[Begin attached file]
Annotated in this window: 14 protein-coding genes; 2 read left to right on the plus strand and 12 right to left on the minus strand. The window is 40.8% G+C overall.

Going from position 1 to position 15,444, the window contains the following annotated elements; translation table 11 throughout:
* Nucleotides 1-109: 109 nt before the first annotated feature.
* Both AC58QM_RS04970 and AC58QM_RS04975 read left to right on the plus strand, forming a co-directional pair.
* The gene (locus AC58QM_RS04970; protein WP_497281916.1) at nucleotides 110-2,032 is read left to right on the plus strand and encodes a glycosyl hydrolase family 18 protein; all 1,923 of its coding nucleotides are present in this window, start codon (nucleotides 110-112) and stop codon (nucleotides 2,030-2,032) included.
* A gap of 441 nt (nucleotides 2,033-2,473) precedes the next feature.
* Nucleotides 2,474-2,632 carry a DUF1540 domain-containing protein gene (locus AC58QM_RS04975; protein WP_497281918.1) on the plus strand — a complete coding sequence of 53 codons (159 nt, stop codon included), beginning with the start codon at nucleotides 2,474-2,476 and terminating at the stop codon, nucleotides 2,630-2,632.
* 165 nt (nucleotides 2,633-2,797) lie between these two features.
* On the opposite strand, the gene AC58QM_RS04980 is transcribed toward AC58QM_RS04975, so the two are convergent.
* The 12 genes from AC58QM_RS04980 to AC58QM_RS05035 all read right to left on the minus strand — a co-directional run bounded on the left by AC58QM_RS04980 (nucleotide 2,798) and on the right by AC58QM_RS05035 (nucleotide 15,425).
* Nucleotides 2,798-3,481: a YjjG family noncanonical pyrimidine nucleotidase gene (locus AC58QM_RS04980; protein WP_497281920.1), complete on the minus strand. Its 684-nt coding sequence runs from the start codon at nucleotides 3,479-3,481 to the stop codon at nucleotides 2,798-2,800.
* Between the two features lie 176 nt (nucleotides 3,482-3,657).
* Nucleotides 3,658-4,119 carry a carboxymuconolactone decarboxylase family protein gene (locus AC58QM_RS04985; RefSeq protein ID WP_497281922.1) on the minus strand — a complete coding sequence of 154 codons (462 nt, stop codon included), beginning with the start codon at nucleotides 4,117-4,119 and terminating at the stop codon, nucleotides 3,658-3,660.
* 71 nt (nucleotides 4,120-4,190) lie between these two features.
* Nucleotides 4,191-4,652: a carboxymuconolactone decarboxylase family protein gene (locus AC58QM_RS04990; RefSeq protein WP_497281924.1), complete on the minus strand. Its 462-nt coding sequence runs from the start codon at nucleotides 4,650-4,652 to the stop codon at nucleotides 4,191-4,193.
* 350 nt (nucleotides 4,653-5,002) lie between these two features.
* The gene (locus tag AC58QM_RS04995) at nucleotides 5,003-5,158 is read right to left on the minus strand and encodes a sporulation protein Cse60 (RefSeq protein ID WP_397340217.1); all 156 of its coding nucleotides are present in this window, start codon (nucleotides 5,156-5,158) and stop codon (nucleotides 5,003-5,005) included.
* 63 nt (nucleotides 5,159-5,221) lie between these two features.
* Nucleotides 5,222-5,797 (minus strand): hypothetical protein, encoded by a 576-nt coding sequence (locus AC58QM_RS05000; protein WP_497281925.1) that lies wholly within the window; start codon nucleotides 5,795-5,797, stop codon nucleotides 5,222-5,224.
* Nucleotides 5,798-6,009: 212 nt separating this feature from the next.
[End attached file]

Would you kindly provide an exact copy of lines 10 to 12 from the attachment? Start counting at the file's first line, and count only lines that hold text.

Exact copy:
* The 12 genes from AC58QM_RS04980 to AC58QM_RS05035 all read right to left on the minus strand — a co-directional run bounded on the left by AC58QM_RS04980 (nucleotide 2,798) and on the right by AC58QM_RS05035 (nucleotide 15,425).
* Nucleotides 2,798-3,481: a YjjG family noncanonical pyrimidine nucleotidase gene (locus AC58QM_RS04980; protein WP_497281920.1), complete on the minus strand. Its 684-nt coding sequence runs from the start codon at nucleotides 3,479-3,481 to the stop codon at nucleotides 2,798-2,800.
* Between the two features lie 176 nt (nucleotides 3,482-3,657).